Landry wrote to members of the Legislature’s joint budget committee complaining that Edwards’ Division of Administration has stalled the adjustments he wanted lawmakers to consider Friday. The attorney general suggested the delay was politically motivated.
“I believe that we should put the people’s business ahead of politics, and these requests are matters of tremendous importance to the people of this state,” Landry wrote in the letter, released to The Associated Press on Wednesday.
Commissioner of Administration Jay Dardenne said politics had nothing to do with either rejection, but that the decisions were based on broader budget policy.
“He says that every move that’s made is ‘playing politics,’ and that’s simply not the case,” Dardenne said Wednesday. “There are logical explanations.”
The dispute is the latest in a series of clashes between the Republican attorney general and Democratic governor since the two men took office in January. They’ve disagreed over state budgeting, oil spill recovery spending and lawsuits.
Landry’s office, like other state agencies, must seek approval from the Division of Administration and lawmakers on the joint House and Senate budget committee to shift dollars among programs midyear.
The attorney general said he wanted to expand his office’s Medicaid fraud unit with available dollars in his agency and sought $850,000 to defend abortion restrictions passed by lawmakers earlier this year and challenged in a federal lawsuit.
Dardenne said the investigation of Medicaid fraud cases is a joint effort with the legislative auditor’s office and the Department of Health. Landry proposed to hire new staff and outfit them with state vehicles, Dardenne said, but neither of the other agencies had the additional money or extra staff to do the work Landry was suggesting.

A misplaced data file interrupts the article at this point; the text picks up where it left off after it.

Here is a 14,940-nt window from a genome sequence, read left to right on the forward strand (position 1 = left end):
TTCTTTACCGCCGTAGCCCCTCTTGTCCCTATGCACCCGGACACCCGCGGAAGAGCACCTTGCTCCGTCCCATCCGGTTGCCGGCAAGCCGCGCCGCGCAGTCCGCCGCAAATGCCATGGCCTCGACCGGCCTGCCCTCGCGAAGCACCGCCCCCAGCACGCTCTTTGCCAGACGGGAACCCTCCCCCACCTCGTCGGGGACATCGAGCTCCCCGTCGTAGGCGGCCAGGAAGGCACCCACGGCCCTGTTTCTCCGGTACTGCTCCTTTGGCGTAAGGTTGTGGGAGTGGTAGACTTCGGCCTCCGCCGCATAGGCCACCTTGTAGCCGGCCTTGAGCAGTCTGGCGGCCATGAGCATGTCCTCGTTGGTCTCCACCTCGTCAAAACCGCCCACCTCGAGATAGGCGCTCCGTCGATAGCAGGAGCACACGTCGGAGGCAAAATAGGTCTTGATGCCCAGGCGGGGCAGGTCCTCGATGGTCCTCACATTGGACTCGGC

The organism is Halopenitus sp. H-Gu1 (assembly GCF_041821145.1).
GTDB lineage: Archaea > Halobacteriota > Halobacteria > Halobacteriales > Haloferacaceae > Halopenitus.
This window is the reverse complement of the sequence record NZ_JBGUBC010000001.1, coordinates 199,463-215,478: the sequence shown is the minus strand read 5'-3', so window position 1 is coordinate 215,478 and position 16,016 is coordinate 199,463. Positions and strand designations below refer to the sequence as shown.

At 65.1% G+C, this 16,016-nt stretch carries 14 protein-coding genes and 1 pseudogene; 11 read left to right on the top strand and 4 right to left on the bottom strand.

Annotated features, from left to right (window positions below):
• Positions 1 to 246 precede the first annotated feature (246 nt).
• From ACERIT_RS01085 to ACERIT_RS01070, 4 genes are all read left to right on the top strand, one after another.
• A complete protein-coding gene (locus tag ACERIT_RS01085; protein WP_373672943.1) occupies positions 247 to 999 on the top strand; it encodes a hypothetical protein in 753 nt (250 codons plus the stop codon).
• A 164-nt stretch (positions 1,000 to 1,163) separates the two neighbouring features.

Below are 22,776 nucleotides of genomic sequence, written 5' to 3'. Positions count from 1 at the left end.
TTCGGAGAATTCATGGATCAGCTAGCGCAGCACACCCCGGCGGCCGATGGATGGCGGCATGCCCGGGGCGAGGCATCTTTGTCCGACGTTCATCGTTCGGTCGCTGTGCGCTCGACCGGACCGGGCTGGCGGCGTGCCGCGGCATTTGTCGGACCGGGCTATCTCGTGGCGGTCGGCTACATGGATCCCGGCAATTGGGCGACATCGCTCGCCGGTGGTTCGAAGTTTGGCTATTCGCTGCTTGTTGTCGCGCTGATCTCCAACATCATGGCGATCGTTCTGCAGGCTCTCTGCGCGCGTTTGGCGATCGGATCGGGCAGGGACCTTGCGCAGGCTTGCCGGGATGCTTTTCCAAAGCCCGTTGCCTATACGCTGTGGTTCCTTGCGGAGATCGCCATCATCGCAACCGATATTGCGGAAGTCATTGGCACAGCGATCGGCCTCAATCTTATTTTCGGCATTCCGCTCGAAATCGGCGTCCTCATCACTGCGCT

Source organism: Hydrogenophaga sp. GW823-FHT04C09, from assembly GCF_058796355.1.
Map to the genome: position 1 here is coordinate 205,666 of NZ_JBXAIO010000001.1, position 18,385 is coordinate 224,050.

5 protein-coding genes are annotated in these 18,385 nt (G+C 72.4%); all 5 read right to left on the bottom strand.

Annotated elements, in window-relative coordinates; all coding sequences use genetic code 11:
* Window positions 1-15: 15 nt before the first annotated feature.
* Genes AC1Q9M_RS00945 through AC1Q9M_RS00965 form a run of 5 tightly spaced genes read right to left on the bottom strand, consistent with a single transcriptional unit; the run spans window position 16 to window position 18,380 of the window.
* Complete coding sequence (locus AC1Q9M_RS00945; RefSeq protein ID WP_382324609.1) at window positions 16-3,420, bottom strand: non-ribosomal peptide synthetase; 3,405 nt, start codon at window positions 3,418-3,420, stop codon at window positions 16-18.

“We felt like we needed to be consistent” across all three agencies, Dardenne said.
On the abortion lawsuit, Dardenne said Landry sought to take money from the state health department, which Dardenne said would force cuts in health services.
“He was trying to pick the pocket of the Department of Health to pay for that litigation,” Dardenne said. “He’s got to deal with that in his own budget.”
Louisiana isn’t enforcing the new restrictions — which would triple most women’s waiting period for an abortion to 72 hours and ban a common second-trimester abortion procedure, among other things — while a judge determines whether to block the laws permanently.
“This litigation is complex and will require numerous medical expert witnesses and vigorous defense,” Landry wrote. “The proposed budget is fiscally responsible.”
The disagreement between Edwards and Landry comes after the attorney general earlier this year failed in his efforts to get a breakaway budget bill that wouldn’t have required his midyear financing adjustments to go through the Division of Administration.
The House agreed to the concept, but the Senate rejected it and incorporated Landry’s agency back into the main budget. Critics, including the governor, called the separate budget bill unconstitutional.
Landry referenced the breakaway budget idea in his letter to lawmakers, saying the current midyear budget adjustment process gave the administration “too much control over my budget and interfered with my ability to carry out constitutional duties and, therefore, impeded the operations of the office to which I was duly elected.”